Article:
U.S. stocks fell, after first-quarter GDP came in far weaker than anybody expected, and after the Fed left an increase in rates on the table for the months ahead.
Truth be told, the market was looking weak before either the GDP report or Fed statement, which speaks to the pattern of rallies being followed by selloffs, being followed by rallies, being followed by, well, you get the picture. We won’t be convinced that pattern has been broken until we see a real breakout, one way or the other.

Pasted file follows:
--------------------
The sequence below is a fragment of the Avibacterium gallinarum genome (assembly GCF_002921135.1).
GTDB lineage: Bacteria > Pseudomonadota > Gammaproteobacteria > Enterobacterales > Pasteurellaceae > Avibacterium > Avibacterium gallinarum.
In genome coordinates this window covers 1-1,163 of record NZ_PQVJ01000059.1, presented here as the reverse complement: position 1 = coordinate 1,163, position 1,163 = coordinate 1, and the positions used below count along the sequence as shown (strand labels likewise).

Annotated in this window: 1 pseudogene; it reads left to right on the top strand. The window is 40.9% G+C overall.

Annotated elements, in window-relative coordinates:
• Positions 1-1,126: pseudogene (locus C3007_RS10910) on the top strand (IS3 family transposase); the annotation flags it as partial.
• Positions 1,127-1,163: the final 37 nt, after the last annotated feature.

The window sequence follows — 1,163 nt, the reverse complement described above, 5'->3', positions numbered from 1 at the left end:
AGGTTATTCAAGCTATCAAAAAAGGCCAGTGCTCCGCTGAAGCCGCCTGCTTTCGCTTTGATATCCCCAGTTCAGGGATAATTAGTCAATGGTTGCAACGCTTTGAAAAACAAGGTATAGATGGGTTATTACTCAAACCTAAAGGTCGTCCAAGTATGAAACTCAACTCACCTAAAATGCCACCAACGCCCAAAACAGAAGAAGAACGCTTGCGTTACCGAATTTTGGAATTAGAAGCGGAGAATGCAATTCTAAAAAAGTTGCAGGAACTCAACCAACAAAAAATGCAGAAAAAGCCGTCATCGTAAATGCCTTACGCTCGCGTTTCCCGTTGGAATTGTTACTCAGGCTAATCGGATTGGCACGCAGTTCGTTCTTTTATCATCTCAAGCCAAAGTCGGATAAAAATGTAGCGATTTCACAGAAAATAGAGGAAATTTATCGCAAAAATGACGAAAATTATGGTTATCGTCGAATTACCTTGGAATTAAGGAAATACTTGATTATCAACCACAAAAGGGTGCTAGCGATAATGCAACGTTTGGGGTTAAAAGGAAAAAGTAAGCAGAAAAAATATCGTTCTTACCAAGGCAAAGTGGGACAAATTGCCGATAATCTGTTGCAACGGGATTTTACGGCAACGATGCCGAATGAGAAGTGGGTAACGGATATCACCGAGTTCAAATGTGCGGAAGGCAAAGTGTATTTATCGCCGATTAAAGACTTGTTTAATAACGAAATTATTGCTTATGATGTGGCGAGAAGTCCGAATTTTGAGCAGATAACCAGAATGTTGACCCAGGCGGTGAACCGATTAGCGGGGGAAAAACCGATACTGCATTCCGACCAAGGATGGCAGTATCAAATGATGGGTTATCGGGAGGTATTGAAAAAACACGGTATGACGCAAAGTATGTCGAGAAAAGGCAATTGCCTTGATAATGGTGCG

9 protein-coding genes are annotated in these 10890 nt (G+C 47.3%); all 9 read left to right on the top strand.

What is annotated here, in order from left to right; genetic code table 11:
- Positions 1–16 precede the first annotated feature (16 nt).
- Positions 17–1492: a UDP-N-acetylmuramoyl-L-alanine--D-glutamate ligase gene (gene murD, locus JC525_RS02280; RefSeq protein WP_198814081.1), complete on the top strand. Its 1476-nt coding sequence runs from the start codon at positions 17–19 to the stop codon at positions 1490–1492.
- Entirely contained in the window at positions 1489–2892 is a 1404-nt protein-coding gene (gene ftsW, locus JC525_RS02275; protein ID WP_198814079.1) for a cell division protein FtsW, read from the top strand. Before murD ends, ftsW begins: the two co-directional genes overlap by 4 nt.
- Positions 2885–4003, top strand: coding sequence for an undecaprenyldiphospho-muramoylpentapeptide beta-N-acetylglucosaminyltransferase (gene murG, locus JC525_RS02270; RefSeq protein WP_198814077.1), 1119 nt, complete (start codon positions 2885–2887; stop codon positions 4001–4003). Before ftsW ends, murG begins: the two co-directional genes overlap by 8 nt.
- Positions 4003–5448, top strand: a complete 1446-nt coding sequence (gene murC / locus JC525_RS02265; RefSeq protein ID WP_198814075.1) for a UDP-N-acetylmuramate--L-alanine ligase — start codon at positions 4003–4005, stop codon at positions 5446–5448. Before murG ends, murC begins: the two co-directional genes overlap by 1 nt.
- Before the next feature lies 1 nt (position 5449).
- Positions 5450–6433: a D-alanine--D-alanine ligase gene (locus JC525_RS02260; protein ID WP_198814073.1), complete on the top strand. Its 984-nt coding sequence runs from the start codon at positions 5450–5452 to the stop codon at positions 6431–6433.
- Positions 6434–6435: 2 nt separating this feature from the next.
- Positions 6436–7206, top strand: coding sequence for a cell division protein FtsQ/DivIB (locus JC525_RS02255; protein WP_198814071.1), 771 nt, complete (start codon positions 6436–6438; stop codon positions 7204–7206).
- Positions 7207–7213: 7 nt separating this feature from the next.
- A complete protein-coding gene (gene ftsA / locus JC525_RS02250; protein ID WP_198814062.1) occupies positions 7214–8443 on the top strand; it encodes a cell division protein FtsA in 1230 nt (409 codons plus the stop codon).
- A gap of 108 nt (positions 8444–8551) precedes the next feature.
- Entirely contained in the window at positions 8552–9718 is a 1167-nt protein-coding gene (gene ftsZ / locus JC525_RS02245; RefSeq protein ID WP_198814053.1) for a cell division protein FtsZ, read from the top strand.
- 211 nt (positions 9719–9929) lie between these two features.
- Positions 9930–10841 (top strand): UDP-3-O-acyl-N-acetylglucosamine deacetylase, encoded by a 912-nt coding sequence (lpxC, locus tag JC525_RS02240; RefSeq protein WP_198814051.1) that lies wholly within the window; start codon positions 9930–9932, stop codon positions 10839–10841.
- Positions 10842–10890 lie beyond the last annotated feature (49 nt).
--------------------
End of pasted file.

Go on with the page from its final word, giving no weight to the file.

But the economic news was downbeat all the same. The world’s largest economy came to a virtual standstill in the first quarter. Consumer spending was down, business spending was down. Maybe it’s just like last year, when the first quarter was awful and the rest of the year was a snap back. Even if that is the case, it still means the economy’s going to have to churn that much harder just to get back to average, and it puts the U.S. in the hole again to start the year.